and field teams competed at the Ithaca Winter Invitational at Ithaca College on Saturday Feb. 3. On the same date, a small number of athletes went to Tufts University in Massachusetts to compete in the Tufts Early Season Invitational.
The Tufts Invitational was a smaller, more exclusive event and Geneseo sent a few of their long-distance runners who were invited to compete, according to head coach Chris Popovici.
Three men and two women made the trip. For the men, senior distance runner Alfredo Mazzuca ran a 14:45.03 in the 5,000-meter race. He came in fourth overall and his time was the eighth fastest time in the program’s history. For the women, junior distance runner Elise Ramirez won the 5,000-meter race with a time of 17:18.62, her second best time ever.
At the Ithaca Invitational, Geneseo also had a very impressive showing.
“The weekend went really well,” Popovici said. “We had a few people qualify for nationals, a couple of school records and we had athletes compete in the pentathlon or heptathlon events.”
In the pentathlon, athletes compete in five events in one day, with only a half hour break between them. The heptathlon consists of seven events over two days. Since both contests are both so physically exhausting, the athletes do not compete in these events at every meet, instead working on and competing in specific events.
The women, in particular, have dominated the pentathlon so far this season. Currently, Geneseo has five of the top six pentathlon athletes in the conference and three of the top 20 in the country. Junior multi-event athlete Shayna Held scored 3,301 points in her pentathlon, which beats her previous school record
Senior jumper Camille Wutz also had a successful meet. She won the long jump event and placed fourth in the 60-meter dash. Aside from her own performances, she believes that the team is coming along really well.
“Everyone is doing great and working toward a peak and we’re excited for SUNYACs,” Wutz said.
As a senior, she hopes the teams will be able to take all four SUNYAC track and field titles, after winning the cross-country titles earlier this year.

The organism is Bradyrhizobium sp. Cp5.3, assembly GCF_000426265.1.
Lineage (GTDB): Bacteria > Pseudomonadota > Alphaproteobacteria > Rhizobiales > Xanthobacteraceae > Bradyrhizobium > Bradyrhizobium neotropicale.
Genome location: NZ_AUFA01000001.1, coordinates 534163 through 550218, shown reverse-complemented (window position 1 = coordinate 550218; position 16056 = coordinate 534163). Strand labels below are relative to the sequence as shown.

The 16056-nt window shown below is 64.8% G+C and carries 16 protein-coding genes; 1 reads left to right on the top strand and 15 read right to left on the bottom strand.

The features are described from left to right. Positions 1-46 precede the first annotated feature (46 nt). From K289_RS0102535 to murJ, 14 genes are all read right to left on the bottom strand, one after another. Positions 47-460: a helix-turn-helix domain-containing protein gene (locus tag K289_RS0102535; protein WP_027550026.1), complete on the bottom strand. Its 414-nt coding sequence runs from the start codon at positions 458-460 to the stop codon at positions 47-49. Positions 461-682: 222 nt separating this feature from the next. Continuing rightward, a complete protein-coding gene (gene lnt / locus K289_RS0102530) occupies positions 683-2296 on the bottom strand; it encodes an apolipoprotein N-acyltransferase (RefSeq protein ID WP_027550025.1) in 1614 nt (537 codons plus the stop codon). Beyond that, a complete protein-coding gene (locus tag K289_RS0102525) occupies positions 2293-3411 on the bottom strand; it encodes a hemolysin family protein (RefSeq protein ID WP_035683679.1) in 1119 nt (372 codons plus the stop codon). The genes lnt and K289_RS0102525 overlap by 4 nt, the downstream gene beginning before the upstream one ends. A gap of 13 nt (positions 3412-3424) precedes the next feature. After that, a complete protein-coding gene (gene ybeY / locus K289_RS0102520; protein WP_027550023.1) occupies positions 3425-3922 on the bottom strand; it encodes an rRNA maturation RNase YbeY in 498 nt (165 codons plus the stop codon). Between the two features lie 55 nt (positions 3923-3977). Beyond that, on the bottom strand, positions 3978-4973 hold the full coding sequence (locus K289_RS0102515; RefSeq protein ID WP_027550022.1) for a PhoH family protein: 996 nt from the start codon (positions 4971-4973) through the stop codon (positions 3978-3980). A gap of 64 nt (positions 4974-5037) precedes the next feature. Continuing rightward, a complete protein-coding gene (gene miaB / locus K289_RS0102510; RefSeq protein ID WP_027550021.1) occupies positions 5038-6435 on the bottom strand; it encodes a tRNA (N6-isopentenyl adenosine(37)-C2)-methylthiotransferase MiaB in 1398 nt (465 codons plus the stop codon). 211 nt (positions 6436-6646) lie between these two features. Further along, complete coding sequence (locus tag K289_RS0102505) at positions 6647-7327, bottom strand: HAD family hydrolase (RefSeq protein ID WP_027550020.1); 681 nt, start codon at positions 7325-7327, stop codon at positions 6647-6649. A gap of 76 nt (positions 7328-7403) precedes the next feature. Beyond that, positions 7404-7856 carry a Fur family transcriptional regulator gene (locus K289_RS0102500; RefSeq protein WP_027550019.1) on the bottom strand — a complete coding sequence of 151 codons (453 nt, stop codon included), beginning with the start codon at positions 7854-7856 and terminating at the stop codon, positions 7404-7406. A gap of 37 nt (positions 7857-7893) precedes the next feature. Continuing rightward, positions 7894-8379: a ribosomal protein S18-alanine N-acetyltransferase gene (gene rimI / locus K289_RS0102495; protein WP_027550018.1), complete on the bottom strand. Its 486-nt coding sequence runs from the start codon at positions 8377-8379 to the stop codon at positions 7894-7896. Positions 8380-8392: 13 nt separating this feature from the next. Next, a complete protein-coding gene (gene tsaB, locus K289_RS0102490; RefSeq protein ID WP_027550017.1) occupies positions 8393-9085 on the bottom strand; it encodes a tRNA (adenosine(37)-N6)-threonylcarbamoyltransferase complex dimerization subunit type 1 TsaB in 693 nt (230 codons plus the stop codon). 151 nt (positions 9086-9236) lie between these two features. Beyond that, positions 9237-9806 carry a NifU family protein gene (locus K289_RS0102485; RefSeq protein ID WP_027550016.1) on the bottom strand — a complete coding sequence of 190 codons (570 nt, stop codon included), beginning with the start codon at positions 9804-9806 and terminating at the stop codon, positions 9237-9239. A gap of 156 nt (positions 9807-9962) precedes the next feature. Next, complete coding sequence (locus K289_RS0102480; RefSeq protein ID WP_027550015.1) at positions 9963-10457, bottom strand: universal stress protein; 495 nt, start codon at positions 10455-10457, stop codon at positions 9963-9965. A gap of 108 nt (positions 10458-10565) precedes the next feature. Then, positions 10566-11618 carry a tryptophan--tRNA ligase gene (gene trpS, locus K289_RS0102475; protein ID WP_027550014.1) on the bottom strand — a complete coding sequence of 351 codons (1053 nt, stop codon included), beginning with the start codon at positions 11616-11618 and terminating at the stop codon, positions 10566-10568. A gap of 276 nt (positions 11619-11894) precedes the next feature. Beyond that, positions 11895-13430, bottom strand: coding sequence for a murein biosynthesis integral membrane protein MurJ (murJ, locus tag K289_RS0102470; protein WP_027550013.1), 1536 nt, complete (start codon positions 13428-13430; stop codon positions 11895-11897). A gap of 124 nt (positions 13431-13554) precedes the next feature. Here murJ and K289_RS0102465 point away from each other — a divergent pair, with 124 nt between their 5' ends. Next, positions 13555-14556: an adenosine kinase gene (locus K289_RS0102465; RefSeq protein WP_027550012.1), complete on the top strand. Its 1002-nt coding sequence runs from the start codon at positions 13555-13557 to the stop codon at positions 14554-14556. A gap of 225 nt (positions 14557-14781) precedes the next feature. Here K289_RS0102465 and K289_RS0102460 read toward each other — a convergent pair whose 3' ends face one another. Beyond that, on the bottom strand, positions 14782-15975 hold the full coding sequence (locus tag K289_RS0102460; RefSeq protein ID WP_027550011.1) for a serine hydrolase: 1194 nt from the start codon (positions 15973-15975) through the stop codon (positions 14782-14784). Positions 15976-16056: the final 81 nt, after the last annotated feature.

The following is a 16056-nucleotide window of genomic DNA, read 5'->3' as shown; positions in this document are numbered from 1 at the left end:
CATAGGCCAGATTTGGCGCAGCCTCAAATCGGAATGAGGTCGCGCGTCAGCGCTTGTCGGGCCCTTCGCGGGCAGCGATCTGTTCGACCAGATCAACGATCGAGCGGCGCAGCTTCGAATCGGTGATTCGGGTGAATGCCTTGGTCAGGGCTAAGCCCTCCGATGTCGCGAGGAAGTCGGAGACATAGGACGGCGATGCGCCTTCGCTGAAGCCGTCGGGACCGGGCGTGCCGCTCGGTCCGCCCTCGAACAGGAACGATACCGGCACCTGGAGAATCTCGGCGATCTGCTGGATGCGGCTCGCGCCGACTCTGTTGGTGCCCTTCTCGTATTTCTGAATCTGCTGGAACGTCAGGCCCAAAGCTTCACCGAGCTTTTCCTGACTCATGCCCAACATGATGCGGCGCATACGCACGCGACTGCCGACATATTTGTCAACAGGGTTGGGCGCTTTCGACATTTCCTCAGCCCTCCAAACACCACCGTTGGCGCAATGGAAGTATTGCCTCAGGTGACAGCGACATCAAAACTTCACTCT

With SUNYACs fast approaching—on Feb. 23 and 24 at SUNY Brockport—the level of training and practice has slightly dropped. Now coaches and athletes are focusing more on fine tuning performances and helping each individual do what they need to meet their qualifying times.
“It’s an individual sport,” Popovici said. “Because one day at the end of the season is where everything truly matters.”
Without team standings to rely on, the athletes must focus on improving throughout the season in order to perform well in SUNYACs and hopefully nationals.
“Now we’re in our pulling back and recovering phase, where we want to get as fresh as we can,” Popovici said.
Even though the teams may not be practicing as hard over the next three weeks, everyone is still both mentally and physically focusing on SUNYACs.
“We’re taking care of the fine details and working to get everyone healthy and we should be set up well,” Wutz said.
While the SUNYACs are a great place for individuals to perform well, it also creates an exciting team atmosphere.
“It’s a big team thing where everyone gets together and cheers for everyone,” Wutz said. “It’s a whole rowdy ordeal.”
Geneseo hopes to send around 100 athletes to the SUNYACs later this month; however, before that both the men’s and women’s teams will be competing in the Boston University Valentine International on Friday Feb. 9 and Saturday Feb. 10.